Labour say Tories are 'directly responsible' for homeless people dying on streets

4 December 2019, 23:55

Labour accused the Tories of being "directly responsible" for rough sleepers
Labour accused the Tories of being "directly responsible" for rough sleepers. Picture: PA
Nick Hardinges

By Nick Hardinges

The Labour Party has accused the Conservatives of creating policies that are "directly responsible" for people living and dying on the streets.

Jeremy Corbyn's party has announced its plans to end rough sleeping in England by the end of the next Parliament.

Labour have vowed to tackle the homelessness crisis within five years as part of a "moral mission" if it wins the upcoming general election.

The party has pledged a multibillion-pound scheme which it believes is the boldest the country has seen in 20 years.

Official figures show that rough sleeping has more than doubled since the Conservative Party came to power in 2010.

Meanwhile, the number of people dying while rough sleeping increased to 726 in England and Wales last year.

Labour's plans include building thousands of new homes under a "housing first" model that would seek to get people off the streets whatever their situation.

Shadow Housing Secretary John Healey said: "Rising homelessness shames us all in a country as well-off as ours.

"It shames the Conservative Party most of all because it is Conservative decisions to slash funding for hostels, housing benefit, homelessness services and new homes that are directly responsible for this increase in people living and dying on our streets.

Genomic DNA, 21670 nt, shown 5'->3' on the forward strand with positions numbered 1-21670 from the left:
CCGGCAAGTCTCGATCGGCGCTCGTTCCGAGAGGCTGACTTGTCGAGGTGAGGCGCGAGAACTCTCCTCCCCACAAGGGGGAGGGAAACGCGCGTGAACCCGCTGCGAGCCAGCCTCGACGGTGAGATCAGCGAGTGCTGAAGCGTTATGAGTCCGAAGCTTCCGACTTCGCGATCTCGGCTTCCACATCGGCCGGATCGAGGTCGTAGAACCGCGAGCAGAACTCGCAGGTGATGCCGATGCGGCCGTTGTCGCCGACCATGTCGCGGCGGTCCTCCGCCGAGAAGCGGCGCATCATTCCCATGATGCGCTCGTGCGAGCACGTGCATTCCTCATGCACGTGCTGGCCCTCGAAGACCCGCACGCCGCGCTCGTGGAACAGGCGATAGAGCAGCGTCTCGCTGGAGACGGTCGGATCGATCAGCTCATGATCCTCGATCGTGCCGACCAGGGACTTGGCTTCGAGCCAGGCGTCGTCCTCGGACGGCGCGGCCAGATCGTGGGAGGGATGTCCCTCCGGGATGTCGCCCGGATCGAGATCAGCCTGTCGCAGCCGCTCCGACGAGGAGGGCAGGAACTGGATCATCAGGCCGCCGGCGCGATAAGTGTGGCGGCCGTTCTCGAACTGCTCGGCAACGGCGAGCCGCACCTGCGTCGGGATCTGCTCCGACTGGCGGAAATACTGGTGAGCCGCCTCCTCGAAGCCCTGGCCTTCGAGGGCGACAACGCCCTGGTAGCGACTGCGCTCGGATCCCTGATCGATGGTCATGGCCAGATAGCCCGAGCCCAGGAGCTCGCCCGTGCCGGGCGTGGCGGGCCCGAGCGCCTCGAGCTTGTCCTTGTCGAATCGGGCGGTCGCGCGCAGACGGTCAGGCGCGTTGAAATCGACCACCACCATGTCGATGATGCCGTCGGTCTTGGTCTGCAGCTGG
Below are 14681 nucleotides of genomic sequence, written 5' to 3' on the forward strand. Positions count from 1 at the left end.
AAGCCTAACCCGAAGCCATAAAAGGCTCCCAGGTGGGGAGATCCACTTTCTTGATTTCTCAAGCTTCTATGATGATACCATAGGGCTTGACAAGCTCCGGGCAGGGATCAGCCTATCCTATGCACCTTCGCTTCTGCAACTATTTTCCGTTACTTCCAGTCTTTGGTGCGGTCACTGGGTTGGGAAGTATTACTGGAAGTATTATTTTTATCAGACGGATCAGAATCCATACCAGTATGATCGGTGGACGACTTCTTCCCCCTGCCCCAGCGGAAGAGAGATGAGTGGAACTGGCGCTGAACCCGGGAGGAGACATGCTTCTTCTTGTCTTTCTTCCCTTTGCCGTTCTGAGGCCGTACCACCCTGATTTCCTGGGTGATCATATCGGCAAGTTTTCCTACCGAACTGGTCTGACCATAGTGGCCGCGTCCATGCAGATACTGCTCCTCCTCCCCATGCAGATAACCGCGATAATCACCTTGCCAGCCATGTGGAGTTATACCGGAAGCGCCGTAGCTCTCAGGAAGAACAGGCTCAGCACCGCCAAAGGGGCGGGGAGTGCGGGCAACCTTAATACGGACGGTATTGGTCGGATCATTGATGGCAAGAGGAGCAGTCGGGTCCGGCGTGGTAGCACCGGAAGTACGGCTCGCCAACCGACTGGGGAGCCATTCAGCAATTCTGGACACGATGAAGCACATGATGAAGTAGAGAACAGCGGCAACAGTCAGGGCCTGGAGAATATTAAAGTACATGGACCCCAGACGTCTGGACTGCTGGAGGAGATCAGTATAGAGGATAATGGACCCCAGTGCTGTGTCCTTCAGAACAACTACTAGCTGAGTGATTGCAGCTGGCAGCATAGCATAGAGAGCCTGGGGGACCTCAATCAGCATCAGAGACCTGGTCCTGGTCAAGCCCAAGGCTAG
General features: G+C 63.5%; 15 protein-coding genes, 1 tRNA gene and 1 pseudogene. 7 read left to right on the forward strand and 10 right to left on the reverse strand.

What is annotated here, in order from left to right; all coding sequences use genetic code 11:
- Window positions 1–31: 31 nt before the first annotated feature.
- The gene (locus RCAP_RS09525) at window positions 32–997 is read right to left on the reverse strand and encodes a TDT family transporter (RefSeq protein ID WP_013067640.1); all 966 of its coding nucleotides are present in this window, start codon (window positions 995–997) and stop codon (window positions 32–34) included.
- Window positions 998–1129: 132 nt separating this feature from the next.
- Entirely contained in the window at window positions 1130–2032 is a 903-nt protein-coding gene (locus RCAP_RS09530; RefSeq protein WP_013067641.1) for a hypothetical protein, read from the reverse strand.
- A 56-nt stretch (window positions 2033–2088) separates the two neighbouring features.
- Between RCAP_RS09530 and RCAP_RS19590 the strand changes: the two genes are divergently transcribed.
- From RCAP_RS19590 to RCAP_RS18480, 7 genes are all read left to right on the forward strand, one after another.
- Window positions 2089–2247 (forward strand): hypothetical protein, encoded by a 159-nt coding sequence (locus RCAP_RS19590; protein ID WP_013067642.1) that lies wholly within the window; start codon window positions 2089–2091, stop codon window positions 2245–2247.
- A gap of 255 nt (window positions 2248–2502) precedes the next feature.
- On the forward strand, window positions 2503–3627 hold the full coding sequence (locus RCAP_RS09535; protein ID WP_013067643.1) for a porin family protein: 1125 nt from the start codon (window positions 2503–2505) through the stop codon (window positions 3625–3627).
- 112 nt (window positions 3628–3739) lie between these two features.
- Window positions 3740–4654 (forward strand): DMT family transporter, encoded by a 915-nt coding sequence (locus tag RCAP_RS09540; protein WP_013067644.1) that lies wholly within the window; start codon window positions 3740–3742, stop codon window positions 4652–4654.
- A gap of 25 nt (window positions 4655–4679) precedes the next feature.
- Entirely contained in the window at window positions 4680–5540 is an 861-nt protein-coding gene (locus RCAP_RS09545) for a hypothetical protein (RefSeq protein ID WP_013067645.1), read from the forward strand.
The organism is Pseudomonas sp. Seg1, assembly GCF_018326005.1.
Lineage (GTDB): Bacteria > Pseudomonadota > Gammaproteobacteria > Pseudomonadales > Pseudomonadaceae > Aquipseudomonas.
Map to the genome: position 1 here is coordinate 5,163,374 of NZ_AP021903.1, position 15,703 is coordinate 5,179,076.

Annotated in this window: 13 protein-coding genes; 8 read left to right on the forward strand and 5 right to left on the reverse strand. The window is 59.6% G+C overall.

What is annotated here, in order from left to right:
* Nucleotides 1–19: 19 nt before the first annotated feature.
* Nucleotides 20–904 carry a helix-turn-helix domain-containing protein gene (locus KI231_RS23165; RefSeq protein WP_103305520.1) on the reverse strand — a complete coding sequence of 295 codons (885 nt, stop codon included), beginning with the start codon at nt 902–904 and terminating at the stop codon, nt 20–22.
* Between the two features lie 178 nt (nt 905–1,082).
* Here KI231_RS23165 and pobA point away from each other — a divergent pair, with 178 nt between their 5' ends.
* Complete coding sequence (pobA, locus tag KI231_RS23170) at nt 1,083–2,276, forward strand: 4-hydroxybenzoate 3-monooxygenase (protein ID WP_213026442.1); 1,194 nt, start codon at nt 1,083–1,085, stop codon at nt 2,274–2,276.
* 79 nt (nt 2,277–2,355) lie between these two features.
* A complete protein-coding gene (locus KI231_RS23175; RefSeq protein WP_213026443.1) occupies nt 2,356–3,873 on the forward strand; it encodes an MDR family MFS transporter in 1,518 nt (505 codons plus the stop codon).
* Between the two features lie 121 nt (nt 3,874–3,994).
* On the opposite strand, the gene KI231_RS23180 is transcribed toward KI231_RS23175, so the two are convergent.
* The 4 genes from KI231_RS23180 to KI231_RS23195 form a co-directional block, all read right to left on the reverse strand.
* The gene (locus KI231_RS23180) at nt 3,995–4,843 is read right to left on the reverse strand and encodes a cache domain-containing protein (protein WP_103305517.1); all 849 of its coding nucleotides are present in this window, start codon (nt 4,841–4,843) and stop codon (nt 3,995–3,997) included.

"We need a new moral mission to save lives this winter and end rough sleeping within five years."

Labour say it is a "moral mission" to save lives this winter
Labour say it is a "moral mission" to save lives this winter. Picture: PA

Jeremy Corbyn's party has promised a £600 million "modern hostels fund" to provide quality homeless accommodation, while a further £200 million would be spent on upgrading existing hostels.

The proposals, mapped out over five years, would create an extra 5,000 bed spaces for rough sleepers.

Each year, the Labour leader would set aside £100 million for emergency winter shelters and £1 billion would be given to councils to pay for staffing, support and funding to relink local housing allowance with local rents.

A further 8,000 homes would be built for getting people back into accommodation and out of hostels, with the cash for the houses coming out of its £150 billion social transformation fund.

Mr Corbyn said: "One person sleeping rough is one too many. No-one wants to live in a society where thousands of homeless people are left out in the cold on the streets.

"Labour will save lives this winter and end rough sleeping within five years. That's real change."

Mr Corbyn wants to end rough sleeping altogether
Mr Corbyn wants to end rough sleeping altogether. Picture: PA

A Shelter report this week suggested 135,000 children in Britain will be homeless and living in temporary accommodation this Christmas.

All three main parties have pledged to end rough sleeping by the end of the next Parliament, but their means differ.

A Conservative spokeswoman said they would raise stamp duty for foreign buyers, with the £120 million expected proceeds being put towards tackling homelessness.

"Under the Conservatives, there is record investment going in to tackling homelessness - £1.2 billion until April 2020 with a further £422 million for 2020-21," she added.

"A Conservative majority government will get Brexit done and focus on tackling homelessness by expanding successful programmes like housing first and the rough sleeping initiative, which has proven effective in reducing rough sleeping in areas where it is running."

The Liberal Democrats would introduce a duty on local authorities to provide immediate emergency accommodation and end no-fault evictions under the party's plans to end rough sleeping.

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